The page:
Bon priest in ceremonial costume, Alexandra David-Neel, circa 1921. ©Aperture.
Bon priest in ceremonial costume, Alexandra David-Neel, circa 1921. ©Aperture.

Many of these hyperrealities, ruled by the law of opposites, have come into play in the representation of the Chinese invasion and occupation of Tibet. There were times prior to the nineteenth century when India and China were exalted by the poets and philosophers of Europe. China had been a particular favorite of the French Enlightenment, which saw the rule of a huge population by a class of scholar-gentlemen, the mandarins, as an ideal. India was a favorite of the German Romantics, who saw it as an abode of Spirit. This was an early manifestation of the continuing Orientalist romance in which the “West” perceives some lack within itself and fantasizes that the answer, through a process of projection, is to be found somewhere in the “East.” But by 1800, when European colonial interests in Asia had accelerated, the popular valuation of both societies plummeted; they now seemed corrupt and backward, incapable of their own governance, such that their colonization was fully justified.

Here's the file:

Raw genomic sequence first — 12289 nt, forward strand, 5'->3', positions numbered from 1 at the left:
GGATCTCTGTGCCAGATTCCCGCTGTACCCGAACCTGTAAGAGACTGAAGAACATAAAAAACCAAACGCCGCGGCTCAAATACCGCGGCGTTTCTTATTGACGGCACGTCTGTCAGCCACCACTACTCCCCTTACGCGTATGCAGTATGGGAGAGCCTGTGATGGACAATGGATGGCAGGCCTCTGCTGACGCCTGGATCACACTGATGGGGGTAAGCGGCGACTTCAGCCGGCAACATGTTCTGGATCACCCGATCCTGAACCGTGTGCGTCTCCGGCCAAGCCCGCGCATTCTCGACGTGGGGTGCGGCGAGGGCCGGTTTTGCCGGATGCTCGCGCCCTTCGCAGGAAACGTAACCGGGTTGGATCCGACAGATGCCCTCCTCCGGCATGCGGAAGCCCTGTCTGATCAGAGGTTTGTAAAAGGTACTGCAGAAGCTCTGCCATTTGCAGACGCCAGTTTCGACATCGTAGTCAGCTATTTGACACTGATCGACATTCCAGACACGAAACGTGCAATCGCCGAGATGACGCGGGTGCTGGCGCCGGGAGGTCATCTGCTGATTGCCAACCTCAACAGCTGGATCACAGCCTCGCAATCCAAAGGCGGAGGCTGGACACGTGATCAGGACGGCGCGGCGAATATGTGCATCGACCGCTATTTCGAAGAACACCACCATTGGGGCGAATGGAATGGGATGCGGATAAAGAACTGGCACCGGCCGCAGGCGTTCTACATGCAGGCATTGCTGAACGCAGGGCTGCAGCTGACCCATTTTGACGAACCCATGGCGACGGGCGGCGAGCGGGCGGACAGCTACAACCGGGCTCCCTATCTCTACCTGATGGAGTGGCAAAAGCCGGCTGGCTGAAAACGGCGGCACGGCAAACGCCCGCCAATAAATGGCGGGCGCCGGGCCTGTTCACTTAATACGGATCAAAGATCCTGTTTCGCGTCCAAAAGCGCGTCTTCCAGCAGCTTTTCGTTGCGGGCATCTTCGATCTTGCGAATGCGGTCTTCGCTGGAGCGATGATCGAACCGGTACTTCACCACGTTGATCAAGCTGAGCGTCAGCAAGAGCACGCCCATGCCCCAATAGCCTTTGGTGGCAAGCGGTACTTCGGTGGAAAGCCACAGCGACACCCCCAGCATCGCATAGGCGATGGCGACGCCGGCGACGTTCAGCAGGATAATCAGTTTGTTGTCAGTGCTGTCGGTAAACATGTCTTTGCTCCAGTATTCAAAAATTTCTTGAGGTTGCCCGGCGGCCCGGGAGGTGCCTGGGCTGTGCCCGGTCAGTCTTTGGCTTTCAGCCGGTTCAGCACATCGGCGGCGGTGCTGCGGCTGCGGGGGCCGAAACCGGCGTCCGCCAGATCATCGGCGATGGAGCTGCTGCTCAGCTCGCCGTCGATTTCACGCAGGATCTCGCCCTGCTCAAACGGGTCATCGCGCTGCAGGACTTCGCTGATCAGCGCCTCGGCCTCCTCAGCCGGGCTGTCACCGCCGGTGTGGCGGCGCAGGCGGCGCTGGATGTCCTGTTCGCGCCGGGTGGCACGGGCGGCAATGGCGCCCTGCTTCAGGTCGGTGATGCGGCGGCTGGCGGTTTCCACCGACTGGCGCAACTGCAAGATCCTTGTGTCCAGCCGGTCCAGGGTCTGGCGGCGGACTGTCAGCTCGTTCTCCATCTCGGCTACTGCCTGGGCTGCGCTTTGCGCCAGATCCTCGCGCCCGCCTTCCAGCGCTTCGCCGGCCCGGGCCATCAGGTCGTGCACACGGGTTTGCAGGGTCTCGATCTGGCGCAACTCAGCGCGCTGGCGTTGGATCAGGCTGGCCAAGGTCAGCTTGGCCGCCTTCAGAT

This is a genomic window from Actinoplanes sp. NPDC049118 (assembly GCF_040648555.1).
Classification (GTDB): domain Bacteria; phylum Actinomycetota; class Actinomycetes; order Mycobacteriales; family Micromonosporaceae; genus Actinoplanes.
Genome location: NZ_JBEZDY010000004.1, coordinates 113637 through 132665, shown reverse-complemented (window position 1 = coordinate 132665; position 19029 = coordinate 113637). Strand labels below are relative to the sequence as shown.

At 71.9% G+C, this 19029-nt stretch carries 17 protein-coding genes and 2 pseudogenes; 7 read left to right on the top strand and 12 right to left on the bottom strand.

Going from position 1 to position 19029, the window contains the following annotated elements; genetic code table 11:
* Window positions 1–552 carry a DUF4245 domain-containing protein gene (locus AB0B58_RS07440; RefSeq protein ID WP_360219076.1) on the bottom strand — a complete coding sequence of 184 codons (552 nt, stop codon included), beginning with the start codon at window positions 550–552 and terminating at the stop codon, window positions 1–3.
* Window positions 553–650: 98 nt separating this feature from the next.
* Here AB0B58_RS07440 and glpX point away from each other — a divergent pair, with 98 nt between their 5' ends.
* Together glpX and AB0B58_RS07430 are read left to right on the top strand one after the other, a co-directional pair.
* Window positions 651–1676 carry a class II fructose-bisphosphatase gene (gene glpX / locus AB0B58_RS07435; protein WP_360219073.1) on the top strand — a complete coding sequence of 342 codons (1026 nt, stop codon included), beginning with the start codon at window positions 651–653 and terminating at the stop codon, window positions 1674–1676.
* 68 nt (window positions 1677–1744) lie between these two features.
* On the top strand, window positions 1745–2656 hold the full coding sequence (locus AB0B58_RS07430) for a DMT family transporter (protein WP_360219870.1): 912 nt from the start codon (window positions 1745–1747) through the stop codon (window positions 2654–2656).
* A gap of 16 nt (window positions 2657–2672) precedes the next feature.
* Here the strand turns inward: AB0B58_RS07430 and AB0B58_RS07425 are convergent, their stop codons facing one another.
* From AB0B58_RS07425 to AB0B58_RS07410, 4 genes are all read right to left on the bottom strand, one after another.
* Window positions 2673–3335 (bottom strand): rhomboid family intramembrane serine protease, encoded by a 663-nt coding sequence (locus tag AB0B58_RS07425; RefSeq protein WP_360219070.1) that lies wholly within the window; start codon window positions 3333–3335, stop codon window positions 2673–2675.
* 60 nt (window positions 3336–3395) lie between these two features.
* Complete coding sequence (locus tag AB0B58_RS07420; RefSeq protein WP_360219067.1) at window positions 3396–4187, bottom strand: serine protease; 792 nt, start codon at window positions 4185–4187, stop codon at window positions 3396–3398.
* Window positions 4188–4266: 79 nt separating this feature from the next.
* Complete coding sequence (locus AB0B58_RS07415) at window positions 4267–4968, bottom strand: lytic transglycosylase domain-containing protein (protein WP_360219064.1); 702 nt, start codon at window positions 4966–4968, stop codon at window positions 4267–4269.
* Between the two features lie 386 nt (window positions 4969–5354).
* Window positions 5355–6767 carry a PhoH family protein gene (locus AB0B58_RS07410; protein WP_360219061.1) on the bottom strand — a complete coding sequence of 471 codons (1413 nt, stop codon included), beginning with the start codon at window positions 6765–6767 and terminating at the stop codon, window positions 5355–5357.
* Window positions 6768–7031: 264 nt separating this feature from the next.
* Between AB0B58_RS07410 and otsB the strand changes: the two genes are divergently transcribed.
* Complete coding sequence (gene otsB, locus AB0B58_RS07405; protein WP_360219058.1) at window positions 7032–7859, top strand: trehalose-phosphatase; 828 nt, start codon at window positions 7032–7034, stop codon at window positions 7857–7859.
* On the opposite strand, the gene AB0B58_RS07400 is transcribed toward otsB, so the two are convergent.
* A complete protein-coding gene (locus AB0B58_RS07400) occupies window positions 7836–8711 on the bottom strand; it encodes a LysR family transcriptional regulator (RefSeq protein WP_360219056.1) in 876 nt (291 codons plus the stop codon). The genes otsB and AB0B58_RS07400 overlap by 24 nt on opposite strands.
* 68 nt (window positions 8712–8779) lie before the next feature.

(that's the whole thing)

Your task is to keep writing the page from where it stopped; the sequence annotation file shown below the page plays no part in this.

In the nineteenth century, both Tibet and China were regarded by many European scholars and colonial officers as “Oriental Despotisms,” one ruled by a Dalai Lama, an ethereal “god-king,” and the other by an effete emperor. During the Second World War, the Chinese, including the Communists, were briefly portrayed as a freedom-loving people, in contrast to the despotic Japanese. After the success of the Communists in 1949, the image of the oriental despot resurfaced and was easily transferred onto Chairman Mao, not as emperor but as the totalitarian leader of faceless Communists. What is notable is that the Chinese invasion and occupation of Tibet was not seen as the conquest of one despotic state by another, but as yet another case of opposites, the powers of darkness against the power of light. The invasion of Tibet by the People’s Liberation Army in 1951 was represented (and in many cases, continues to be represented) as an undifferentiated mass of godless Communists overwhelming a peaceful land devoted only to ethereal pursuits, the victims of the invasion including not only the hundreds of thousands of slaughtered Tibetans but the sometimes more lamented Buddhist dharma as well. Tibet is the embodiment of the powers of the holy; China is the embodiment of the powers of the demonic. Tibetans are superhuman, Chinese are subhuman. In this Orientalist logic of oppositions, China must be debased in order for Tibet to be exalted; in order for there to be a spiritual and enlightened Orient, there must be a demonic and despotic Orient.

 The Potala Palace, residence of the Dalai Lama, J. Claude White, 1904. ©Aperture.
The Potala Palace, residence of the Dalai Lama, J. Claude White, 1904. ©Aperture.